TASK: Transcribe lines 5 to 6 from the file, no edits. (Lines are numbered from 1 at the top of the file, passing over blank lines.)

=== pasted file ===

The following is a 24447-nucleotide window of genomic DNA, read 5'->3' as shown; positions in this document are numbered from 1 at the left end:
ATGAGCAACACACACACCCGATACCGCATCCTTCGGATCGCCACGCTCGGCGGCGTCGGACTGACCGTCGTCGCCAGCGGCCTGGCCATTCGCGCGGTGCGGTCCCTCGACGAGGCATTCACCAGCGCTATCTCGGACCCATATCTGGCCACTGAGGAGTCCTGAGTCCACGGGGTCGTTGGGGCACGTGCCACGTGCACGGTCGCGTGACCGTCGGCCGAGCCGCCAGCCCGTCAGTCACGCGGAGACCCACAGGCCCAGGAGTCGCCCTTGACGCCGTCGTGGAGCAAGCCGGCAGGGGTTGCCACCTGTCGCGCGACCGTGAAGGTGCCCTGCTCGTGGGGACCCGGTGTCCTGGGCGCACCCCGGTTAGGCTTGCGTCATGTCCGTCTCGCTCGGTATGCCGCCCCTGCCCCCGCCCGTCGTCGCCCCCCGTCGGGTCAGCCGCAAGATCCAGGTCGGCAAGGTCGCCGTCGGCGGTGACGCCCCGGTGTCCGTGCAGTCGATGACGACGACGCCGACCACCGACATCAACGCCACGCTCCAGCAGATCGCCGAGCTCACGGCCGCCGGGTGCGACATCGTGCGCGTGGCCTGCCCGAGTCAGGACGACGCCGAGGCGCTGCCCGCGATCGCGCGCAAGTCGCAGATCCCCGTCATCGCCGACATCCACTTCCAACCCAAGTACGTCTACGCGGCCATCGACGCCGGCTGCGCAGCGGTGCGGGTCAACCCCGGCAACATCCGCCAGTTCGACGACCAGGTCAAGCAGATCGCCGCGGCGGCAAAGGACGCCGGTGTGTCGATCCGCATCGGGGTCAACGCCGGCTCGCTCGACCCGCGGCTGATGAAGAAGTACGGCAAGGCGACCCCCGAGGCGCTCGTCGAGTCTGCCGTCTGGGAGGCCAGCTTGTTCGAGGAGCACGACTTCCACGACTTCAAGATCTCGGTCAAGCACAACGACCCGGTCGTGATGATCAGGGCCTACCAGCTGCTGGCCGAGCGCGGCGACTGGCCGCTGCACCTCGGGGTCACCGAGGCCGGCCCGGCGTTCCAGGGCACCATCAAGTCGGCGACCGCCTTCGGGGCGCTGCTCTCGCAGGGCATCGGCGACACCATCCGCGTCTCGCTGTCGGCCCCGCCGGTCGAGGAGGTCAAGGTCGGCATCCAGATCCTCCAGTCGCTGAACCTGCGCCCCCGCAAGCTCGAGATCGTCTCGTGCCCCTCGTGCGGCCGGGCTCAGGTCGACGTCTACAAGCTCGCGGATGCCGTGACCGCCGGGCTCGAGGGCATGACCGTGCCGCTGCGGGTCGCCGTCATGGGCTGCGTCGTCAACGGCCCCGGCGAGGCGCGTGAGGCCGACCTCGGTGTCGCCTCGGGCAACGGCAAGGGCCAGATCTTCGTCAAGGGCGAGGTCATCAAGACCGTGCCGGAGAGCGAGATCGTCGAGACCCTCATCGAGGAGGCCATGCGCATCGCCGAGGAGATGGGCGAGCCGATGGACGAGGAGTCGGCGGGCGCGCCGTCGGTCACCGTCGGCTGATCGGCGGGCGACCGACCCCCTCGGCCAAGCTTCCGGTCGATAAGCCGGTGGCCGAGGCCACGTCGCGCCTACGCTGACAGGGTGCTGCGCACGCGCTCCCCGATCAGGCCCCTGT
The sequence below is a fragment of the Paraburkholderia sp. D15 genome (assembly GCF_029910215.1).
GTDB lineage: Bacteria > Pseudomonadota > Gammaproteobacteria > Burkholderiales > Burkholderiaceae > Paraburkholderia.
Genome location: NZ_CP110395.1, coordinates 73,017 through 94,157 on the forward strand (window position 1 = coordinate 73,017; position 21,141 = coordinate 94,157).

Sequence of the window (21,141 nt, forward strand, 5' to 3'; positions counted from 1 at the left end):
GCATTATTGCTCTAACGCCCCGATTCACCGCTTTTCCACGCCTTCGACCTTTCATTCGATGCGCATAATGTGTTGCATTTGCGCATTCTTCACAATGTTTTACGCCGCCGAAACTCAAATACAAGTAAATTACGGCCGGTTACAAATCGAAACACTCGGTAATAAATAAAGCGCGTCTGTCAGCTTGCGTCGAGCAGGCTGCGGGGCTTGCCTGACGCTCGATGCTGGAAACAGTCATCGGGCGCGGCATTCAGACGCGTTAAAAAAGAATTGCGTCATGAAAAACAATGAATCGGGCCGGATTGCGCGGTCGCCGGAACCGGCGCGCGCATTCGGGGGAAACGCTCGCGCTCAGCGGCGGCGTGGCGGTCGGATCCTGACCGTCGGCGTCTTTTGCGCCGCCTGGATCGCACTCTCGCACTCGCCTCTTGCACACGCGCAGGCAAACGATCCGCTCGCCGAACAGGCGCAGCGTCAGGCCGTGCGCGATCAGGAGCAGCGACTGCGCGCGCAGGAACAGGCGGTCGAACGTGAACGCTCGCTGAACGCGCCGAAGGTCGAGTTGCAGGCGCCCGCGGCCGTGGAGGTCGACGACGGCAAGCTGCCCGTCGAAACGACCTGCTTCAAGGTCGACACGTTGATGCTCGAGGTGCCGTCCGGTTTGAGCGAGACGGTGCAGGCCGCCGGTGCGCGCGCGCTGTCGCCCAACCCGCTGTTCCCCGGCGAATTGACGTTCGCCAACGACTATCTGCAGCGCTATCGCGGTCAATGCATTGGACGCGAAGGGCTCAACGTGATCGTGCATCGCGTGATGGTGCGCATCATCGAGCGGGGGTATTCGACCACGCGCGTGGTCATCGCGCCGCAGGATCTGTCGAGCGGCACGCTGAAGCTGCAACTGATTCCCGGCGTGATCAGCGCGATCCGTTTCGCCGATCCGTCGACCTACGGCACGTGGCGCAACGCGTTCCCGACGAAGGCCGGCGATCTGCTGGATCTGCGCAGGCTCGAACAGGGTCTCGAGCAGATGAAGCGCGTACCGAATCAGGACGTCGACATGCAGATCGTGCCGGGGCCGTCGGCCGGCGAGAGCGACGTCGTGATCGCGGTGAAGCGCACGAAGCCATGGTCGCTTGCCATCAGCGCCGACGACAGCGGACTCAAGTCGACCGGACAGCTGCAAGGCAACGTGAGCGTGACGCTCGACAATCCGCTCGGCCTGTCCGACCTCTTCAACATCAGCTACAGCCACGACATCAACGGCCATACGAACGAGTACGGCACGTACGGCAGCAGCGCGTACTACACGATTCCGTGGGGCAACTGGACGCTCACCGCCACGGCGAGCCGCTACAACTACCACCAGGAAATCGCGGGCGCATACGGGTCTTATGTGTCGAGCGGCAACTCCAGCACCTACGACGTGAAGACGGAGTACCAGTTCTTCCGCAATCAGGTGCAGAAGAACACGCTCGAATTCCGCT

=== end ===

Genome location: NZ_CP110395.1, coordinates 73,017 through 94,157 on the forward strand (window position 1 = coordinate 73,017; position 21,141 = coordinate 94,157).

Sequence of the window (21,141 nt, forward strand, 5' to 3'; positions counted from 1 at the left end):